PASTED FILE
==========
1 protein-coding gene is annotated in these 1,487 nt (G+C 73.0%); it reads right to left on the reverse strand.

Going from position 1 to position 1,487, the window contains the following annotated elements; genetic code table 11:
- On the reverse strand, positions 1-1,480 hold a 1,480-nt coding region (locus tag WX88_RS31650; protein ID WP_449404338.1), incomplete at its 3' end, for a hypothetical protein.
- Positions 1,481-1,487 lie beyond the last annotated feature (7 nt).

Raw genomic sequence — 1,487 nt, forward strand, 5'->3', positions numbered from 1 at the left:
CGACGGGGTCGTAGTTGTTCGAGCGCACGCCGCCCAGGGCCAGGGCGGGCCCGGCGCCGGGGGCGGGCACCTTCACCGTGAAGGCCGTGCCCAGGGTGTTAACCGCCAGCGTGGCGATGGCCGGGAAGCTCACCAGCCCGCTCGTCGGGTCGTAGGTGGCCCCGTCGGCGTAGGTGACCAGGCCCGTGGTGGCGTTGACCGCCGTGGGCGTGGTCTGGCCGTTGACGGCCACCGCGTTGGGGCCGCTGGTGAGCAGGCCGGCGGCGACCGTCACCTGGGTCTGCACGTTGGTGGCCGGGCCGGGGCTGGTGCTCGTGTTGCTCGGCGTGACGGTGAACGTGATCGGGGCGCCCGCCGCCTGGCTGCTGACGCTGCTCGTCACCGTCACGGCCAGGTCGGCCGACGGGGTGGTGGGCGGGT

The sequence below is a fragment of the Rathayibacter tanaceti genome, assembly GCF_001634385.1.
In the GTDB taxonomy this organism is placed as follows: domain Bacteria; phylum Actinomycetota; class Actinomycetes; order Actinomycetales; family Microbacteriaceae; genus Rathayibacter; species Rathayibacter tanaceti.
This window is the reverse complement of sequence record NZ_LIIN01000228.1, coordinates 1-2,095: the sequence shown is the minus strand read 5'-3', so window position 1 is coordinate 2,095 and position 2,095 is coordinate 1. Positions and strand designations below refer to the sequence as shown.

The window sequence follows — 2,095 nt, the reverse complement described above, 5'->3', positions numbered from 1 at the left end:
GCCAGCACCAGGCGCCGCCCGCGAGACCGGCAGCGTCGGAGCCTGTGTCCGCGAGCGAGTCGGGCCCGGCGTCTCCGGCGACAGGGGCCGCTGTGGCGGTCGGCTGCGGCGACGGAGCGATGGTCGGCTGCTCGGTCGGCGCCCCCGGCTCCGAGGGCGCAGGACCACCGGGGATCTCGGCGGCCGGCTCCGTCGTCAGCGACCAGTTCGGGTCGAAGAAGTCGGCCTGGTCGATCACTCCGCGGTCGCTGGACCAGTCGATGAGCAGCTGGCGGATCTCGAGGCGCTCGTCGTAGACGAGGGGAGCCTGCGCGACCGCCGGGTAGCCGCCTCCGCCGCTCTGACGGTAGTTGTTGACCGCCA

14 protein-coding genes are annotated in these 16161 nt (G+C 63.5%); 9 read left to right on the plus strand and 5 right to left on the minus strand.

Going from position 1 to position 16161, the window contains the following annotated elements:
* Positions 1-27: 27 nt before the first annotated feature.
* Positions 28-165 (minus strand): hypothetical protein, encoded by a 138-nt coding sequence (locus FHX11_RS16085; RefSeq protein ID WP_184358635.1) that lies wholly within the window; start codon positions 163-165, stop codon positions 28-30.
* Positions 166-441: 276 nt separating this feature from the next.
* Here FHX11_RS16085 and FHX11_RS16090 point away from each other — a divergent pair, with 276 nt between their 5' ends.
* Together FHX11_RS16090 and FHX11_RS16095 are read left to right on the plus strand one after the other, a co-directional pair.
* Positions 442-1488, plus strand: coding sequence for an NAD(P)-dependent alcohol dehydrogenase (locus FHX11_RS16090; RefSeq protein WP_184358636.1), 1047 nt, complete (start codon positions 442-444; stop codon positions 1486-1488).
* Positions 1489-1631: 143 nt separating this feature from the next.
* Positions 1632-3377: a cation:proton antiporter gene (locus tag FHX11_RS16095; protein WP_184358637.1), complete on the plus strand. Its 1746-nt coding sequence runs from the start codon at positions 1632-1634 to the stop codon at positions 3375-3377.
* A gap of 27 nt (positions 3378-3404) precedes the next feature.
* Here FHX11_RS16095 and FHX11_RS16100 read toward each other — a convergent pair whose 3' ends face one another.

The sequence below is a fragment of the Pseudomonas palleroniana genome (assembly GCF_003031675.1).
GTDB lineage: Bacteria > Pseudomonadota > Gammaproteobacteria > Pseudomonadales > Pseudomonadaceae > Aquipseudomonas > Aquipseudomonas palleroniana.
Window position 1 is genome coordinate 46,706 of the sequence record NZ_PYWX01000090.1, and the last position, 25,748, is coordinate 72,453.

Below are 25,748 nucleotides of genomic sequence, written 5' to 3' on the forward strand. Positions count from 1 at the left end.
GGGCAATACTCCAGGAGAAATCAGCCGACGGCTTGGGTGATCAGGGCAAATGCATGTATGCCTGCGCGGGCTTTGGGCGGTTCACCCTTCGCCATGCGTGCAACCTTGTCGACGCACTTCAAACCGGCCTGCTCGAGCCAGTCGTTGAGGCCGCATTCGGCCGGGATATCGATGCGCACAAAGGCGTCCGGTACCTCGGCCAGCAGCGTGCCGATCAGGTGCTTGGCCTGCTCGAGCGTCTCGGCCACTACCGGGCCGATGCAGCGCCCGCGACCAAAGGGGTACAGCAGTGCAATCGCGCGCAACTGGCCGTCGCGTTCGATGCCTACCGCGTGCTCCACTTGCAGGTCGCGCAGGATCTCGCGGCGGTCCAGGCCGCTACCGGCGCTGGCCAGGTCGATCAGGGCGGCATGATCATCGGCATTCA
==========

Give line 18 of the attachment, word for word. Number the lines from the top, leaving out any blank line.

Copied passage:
* Together FHX11_RS16090 and FHX11_RS16095 are read left to right on the plus strand one after the other, a co-directional pair.